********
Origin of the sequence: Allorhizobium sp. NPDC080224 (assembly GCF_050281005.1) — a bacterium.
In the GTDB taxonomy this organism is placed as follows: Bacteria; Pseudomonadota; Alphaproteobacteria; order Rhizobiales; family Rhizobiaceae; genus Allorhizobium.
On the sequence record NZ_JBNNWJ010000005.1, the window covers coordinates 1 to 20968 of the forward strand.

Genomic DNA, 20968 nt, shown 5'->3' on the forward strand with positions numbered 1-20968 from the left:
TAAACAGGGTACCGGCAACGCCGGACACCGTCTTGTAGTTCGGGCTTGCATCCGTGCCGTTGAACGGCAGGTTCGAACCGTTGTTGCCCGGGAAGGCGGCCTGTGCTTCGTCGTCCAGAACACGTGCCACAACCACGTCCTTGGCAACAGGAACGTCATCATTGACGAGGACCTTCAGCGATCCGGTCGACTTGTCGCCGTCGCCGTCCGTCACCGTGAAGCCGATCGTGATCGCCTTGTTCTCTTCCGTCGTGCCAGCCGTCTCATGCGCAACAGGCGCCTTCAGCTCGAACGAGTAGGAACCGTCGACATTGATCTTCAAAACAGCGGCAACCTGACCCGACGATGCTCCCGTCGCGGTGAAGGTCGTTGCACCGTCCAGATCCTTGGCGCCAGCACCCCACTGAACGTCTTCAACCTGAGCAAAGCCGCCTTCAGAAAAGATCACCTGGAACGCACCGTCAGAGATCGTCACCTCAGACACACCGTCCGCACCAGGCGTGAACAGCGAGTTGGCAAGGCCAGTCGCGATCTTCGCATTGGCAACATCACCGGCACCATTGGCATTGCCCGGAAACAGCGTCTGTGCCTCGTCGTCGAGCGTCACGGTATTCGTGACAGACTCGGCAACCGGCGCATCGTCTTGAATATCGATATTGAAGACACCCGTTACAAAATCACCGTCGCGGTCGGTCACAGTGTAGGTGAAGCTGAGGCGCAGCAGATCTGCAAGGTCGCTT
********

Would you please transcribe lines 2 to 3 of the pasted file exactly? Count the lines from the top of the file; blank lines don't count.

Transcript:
In the GTDB taxonomy this organism is placed as follows: Bacteria; Pseudomonadota; Alphaproteobacteria; order Rhizobiales; family Rhizobiaceae; genus Allorhizobium.
On the sequence record NZ_JBNNWJ010000005.1, the window covers coordinates 1 to 20968 of the forward strand.